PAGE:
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Sabersphere 1/7: ZiPS, Do hard-throwers get squeezed? Sad peaks

Today's Sabersphere looks at ZiPS projections, if hard throwing pitchers get squeezed, and some of the most disappointing peak-seasons.

Jonathan Daniel

Carson Cistulli of Fangraphs published Dan Szymborski's ZiPS projections for the Cubs: 2013 ZiPS Projections - Chicago Cubs

Dan Szymborski’s ZiPS projections, which have typically appeared in the pages of Baseball Think Factory, will be released at FanGraphs this year. Below are the projections for the Chicago Cubs. Szymborski can be found on Twitter at @DSzymborski.\

David Golebiewski at Baseball Analytics looks at power pitchers and if they get squeezed: Do Power Pitchers Get Squeezed

When it comes to fastballs, pitchers who blow smoke reign supreme. The harder you throw, the better your results. Batters missed about 27% of the time that they swung at a fastball thrown 98 MPH or harder last year. By contrast, hitters whiffed at less than half that rate against fastballs lobbed under 90 MPH.

Sam Miller looks at some sad age-27 seasons in his column "Pebble Hunting:" The Saddest Age-27 Seasons of 2012

Eight months ago, I wrote about the saddest age-27 seasons in recent history, the idea being that age-27 is, if not the panacea that turns every player into his best self, at least the last year that we pay attention to post-hype sleepers. Or, as I wrote, "It’s the year when, if you hit .253/.289/.418 in the PCL, smart people will probably quit writing spring training love letters calling you the comeback kid." That was about Brandon Wood, who ended up hitting .259/.313/.409 in the PCL. I can’t tell you how happy I am that nobody has identified a year of my life when I’m supposed to stop feeling good about myself.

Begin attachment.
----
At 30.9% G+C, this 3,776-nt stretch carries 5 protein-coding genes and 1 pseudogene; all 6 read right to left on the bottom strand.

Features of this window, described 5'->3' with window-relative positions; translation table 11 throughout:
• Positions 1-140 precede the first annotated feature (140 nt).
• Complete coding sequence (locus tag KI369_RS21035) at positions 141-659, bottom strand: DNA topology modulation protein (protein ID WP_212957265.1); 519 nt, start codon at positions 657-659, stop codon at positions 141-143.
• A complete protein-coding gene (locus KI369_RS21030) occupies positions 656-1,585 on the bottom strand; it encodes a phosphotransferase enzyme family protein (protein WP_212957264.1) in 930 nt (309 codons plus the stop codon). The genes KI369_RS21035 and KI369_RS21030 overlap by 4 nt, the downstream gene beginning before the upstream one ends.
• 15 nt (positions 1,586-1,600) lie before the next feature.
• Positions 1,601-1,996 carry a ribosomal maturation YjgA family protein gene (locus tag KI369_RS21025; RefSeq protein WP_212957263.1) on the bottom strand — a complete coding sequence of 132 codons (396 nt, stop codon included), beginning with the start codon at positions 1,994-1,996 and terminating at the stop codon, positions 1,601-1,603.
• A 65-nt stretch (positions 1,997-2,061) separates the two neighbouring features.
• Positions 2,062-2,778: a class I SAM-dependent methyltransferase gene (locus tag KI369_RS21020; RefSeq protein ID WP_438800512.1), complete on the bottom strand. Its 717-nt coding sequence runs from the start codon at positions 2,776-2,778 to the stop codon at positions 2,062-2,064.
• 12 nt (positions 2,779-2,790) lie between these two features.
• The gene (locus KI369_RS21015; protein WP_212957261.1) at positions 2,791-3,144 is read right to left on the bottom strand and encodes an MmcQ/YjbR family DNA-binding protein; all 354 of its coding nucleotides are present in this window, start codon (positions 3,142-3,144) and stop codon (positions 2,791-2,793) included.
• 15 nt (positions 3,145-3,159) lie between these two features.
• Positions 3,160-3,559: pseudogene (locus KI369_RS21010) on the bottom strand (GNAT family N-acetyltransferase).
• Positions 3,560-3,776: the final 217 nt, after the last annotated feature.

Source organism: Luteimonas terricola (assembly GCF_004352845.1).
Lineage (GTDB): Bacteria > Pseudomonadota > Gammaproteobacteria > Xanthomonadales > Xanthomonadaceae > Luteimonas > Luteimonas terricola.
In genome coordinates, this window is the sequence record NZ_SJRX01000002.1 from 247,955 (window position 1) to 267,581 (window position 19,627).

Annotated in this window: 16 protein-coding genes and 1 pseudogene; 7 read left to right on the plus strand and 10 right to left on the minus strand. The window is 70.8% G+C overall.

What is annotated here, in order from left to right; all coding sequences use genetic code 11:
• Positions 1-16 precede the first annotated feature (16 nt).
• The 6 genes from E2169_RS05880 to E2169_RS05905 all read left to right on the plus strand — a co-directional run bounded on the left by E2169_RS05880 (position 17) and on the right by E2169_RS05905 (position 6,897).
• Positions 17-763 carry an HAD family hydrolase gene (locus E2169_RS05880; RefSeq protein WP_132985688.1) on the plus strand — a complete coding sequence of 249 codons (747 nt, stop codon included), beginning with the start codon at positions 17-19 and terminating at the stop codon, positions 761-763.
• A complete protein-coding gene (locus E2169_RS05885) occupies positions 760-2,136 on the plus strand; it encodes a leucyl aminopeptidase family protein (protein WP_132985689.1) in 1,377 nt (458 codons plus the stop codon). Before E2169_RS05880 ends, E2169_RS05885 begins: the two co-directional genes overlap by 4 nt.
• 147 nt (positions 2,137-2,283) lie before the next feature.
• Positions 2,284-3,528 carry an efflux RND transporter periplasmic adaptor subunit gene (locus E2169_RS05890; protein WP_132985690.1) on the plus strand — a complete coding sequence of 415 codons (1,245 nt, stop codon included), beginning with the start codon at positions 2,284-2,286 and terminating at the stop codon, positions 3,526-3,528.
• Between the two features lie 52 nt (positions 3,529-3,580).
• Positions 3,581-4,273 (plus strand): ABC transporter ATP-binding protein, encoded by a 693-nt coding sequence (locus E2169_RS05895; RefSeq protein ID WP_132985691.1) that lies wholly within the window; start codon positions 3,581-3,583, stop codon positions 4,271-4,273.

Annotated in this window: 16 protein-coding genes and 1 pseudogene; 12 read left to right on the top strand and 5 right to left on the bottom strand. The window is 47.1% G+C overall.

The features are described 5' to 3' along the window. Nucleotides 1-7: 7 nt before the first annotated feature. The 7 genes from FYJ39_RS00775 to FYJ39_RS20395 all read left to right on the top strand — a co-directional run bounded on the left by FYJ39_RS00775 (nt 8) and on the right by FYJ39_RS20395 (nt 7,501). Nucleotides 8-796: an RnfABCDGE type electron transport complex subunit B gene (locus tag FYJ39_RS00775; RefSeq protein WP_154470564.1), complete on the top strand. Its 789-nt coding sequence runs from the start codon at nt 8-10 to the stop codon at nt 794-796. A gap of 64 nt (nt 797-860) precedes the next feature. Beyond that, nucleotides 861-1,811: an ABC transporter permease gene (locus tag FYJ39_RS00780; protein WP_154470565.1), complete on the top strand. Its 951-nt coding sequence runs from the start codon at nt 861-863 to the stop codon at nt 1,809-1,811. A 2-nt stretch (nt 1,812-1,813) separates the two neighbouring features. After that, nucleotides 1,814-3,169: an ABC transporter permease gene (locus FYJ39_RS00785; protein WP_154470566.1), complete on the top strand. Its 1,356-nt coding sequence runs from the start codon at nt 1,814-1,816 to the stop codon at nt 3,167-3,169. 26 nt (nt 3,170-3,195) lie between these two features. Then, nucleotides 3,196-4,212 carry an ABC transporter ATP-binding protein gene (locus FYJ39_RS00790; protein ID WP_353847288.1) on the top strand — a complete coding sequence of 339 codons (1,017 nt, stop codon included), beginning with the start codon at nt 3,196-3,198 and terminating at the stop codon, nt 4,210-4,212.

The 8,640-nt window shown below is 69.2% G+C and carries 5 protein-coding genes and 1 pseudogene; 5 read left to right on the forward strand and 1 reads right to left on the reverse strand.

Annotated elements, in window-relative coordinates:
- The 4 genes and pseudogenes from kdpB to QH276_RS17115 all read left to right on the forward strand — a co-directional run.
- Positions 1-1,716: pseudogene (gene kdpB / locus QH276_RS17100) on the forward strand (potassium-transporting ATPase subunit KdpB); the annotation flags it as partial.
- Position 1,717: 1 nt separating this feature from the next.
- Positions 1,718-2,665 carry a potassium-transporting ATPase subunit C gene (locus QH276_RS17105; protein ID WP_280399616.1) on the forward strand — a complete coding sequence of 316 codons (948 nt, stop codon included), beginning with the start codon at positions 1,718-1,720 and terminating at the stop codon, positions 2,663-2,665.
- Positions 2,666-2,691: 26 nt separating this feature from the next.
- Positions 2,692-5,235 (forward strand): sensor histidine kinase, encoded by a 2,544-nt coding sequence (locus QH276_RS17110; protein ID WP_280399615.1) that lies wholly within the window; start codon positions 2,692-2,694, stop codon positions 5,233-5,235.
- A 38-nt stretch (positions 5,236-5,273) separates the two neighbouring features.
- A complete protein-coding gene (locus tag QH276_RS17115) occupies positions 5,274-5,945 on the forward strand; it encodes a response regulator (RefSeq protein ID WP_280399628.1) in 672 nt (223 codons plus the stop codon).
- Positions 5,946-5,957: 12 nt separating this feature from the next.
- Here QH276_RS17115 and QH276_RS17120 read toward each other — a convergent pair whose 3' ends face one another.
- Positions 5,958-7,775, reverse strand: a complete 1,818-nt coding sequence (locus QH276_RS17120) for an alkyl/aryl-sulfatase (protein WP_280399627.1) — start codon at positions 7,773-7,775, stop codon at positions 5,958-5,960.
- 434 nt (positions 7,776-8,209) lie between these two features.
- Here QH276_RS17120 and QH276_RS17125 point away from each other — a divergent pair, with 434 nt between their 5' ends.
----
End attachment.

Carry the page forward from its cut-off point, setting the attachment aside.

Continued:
Scott Spratt at The Hardball Times writes about the Padres and their ballpark: The Padres had the wrong team for their old ballpark

The end of the year has brought with it the end of the free agent frenzy. A few marquee names remain on the open market—Michael Bourn, for example—but, for the most part, teams have a pretty good idea of what they’ll look like on Opening Day. This winter, Los Angeles has been the city of loose purse strings, as the Dodgers and Angels have combined to spend $272 million on Zack Greinke and Josh Hamilton, alone. But, 120 miles south, the biggest addition to the San Diego Padres has not been a player, but rather the new fences in right and left-center field.

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Today's BtB retro is an awesome graphic by David Fung, looking at the surplus value of Josh Reddick: A Graphic Look at Josh Reddick vs this Offseason's FA (5-18-12)

The A's have been carried offensively in the early part of the season by contributions from various new acquisitions; first Yoenis Cespedes (before the DL stint), some sparks from Jonny Gomes, Brandon Inge (also before his DL stint), and now, Josh Reddick. In the month of May, he's been producing: 0.439 wOBA and 6 HR. Currently, if you look at the Fangraphs May leaderboards, he's comparable to Andre Ethier (0.434 wOBA) and Matt Holliday (0.451 wOBA). Not too shabby of company to be in.